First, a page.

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Ready for First-Grade?
Q: Our five-year-old son has a tendency to be extremely shy when he's away from home. His teacher told us that he's not performing up to his level academically. The school suggested he repeat kindergarten. This evaluation was based solely on his classroom performance environment and his teacher's opinion. She said he was deficient because he doesn't know his phone number or address, number skills, letter skills, or motor skills. We believe our son's abilities are very typical of his age group when he's outside the classroom. He seems competent in all the areas she said he was lacking.
I'd like to have his skills evaluated professionally, but have no idea where I can find those services. Can you suggest where I might obtain such an evaluation?
A: Based on your personal knowledge of your son's competencies in the aforementioned skill areas, I would conclude that you assume these academic "deficiencies" his teacher observed are a product of his social and emotional development, rather than his academic abilities. Instead of just focusing on determining your son's age-appropriate cognitive and motor-skill development, I would recommend that he spend some time with an educational psychologist who sees many children your son's age. A professional with this background could evaluate not only your son's academic and motor skills, but also his emotional and social development as it pertains to his abilities to navigate the demands of kindergarten and first-grade environments.
You can call the American Psychological Association's chapter in your area, or their central office, to find the names of such professionals. I would also recommend networking with your pediatrician, as well as the psychology and social work departments of local children's hospitals. Again, your goal should not be just to have your son tested on his first-grade readiness; it should be to evaluate his overall intellectual, emotional, social, and physical development as predictors of which grade environment would be appropriate for him next year.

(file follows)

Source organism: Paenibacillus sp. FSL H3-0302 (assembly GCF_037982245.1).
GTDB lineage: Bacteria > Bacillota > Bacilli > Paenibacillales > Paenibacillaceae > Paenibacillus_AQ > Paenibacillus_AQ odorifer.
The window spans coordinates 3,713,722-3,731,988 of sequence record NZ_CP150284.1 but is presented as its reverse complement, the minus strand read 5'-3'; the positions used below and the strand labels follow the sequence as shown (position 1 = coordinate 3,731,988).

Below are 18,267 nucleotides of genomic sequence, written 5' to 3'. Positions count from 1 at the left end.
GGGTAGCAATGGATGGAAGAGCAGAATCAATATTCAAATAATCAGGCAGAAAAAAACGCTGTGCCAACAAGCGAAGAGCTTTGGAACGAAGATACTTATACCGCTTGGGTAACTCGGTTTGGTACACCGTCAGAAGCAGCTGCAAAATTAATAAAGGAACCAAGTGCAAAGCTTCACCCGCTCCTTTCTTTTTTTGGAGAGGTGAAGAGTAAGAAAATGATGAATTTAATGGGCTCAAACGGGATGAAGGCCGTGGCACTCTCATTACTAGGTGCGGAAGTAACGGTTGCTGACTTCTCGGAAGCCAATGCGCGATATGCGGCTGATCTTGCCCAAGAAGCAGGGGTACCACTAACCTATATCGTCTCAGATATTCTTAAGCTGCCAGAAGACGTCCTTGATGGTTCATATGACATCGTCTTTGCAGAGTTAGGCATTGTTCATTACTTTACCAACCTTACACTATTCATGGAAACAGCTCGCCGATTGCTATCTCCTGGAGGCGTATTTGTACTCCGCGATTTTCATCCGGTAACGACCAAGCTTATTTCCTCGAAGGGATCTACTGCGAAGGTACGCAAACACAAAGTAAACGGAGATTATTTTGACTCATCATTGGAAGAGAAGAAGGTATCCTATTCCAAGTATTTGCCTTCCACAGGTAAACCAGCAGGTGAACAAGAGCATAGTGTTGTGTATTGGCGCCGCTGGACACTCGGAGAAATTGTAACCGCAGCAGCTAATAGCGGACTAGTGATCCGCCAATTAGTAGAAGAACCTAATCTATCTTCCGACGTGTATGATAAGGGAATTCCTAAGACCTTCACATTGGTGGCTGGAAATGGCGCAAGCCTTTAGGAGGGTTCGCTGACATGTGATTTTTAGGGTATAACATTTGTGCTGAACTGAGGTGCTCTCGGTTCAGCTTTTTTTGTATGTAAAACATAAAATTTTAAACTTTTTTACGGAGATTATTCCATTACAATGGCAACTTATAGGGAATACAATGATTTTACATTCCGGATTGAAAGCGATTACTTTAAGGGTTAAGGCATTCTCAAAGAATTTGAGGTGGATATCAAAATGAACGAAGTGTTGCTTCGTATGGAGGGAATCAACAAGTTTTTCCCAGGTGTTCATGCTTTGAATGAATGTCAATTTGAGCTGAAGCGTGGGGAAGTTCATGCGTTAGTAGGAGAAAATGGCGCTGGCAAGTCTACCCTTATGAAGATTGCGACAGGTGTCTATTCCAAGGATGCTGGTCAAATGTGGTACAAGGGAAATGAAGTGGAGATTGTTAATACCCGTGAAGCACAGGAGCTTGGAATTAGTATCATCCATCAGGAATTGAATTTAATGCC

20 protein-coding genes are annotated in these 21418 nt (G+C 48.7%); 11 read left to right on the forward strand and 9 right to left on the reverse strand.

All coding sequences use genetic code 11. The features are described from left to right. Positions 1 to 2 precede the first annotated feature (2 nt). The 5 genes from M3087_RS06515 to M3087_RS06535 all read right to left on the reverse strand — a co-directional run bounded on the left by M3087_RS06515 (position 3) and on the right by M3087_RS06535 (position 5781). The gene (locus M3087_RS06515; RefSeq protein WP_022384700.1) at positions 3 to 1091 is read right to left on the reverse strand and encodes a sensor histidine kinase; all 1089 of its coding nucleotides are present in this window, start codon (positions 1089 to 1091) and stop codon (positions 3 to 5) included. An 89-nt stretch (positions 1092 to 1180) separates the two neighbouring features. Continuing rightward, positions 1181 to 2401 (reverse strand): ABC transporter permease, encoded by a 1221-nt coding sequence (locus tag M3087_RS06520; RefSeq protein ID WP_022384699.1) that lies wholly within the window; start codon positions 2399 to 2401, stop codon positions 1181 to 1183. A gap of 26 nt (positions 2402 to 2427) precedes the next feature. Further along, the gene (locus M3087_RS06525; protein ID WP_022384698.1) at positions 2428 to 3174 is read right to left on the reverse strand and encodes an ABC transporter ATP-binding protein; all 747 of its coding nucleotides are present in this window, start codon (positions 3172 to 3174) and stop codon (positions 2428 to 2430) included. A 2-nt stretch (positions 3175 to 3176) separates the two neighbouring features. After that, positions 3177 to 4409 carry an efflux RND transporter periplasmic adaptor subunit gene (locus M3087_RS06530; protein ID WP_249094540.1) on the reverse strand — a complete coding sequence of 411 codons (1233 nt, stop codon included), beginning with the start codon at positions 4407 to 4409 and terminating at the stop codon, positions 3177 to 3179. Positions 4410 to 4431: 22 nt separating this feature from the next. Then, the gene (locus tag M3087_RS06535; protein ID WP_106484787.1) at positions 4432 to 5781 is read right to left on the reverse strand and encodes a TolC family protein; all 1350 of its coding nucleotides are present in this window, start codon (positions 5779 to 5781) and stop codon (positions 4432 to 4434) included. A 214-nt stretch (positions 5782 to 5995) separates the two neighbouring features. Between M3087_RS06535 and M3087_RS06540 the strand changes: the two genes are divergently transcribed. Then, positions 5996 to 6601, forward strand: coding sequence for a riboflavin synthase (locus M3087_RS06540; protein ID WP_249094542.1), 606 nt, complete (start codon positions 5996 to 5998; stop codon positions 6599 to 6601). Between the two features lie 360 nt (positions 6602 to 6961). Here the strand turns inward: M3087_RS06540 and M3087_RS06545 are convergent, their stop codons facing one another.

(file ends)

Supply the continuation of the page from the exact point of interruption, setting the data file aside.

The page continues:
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Carleton Kendrick has been in private practice as a family therapist and has worked as a consultant for more than 20 years. He has conducted parenting seminars on topics ranging from how to discipline toddlers to how to stay connected with teenagers. Kendrick has appeared as an expert on national broadcast media such as CBS, Fox Television Network, Cable News Network, CNBC, PBS, and National Public Radio. In addition, he's been quoted in the New York Times, Washington Post, Chicago Tribune, Boston Globe, USA Today, Reader's Digest, BusinessWeek, Good Housekeeping, Woman's Day, and many other publications.